Energy for lighting, heating, and cooling our buildings, manufacturing products, and powering our transportation systems comes from various natural sources. The earth’s core provides geothermal energy. The gravitational pull of the moon and sun creates tides. The sun emits light (electromagnetic radiation), which creates the wind, powers the water (hydrologic) cycle, and enables photosynthesis. Plants, algae, and cyanobacteria utilize solar energy to grow and create biomass that can be burned and used for biofuels, such as wood, biodiesel, and bioethanol. Over the course of millions of years, biomass from photosynthetic organisms can create energy-rich fossil fuels through the geologic process of burial and transformation through heat and pressure.

Each of these types of energy can be defined as renewable or non-renewable. Renewable energy sources can be replenished within human lifespans. Examples include solar, wind, and biomass energy. Non-renewable energy is finite and cannot be replenished within a human timescale. Examples include nuclear energy and fossil fuels, which take millions of years to form. All energy sources have some environmental and health costs, and energy distribution is not equally distributed among all nations.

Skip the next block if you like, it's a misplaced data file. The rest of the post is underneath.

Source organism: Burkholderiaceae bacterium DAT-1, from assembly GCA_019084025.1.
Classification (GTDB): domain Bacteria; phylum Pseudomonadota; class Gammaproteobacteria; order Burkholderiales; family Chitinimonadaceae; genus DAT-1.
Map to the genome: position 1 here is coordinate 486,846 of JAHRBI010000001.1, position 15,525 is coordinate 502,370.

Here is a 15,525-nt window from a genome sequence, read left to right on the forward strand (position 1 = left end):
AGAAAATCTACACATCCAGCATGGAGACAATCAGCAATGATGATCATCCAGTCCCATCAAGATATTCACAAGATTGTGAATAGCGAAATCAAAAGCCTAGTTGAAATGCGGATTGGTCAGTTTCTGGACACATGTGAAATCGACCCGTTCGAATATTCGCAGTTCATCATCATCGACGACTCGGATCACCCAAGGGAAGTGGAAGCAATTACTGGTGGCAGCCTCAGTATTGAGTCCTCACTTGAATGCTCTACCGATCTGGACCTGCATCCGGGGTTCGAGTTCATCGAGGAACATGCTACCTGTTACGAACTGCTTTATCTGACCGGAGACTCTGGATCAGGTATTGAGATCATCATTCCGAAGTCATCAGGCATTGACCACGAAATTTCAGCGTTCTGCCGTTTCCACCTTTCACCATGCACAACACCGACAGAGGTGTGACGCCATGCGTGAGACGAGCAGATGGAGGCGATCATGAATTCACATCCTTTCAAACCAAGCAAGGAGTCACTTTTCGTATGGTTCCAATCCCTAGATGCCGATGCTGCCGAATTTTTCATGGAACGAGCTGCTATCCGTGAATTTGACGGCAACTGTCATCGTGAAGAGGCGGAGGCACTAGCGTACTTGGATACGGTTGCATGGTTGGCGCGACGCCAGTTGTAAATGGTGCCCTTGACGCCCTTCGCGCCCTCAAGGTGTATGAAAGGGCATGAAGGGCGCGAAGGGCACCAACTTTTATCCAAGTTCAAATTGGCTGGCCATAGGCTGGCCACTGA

Environmental and Health Challenges of Energy Use

The environmental impacts of energy use on humans and the planet can happen anywhere during the life cycle of the energy source. The impacts begin with the extraction of the resource. They continue with the processing, purification, or manufacture of the source; its transportation to the place of energy generation, and ends with the disposal of waste generated during use.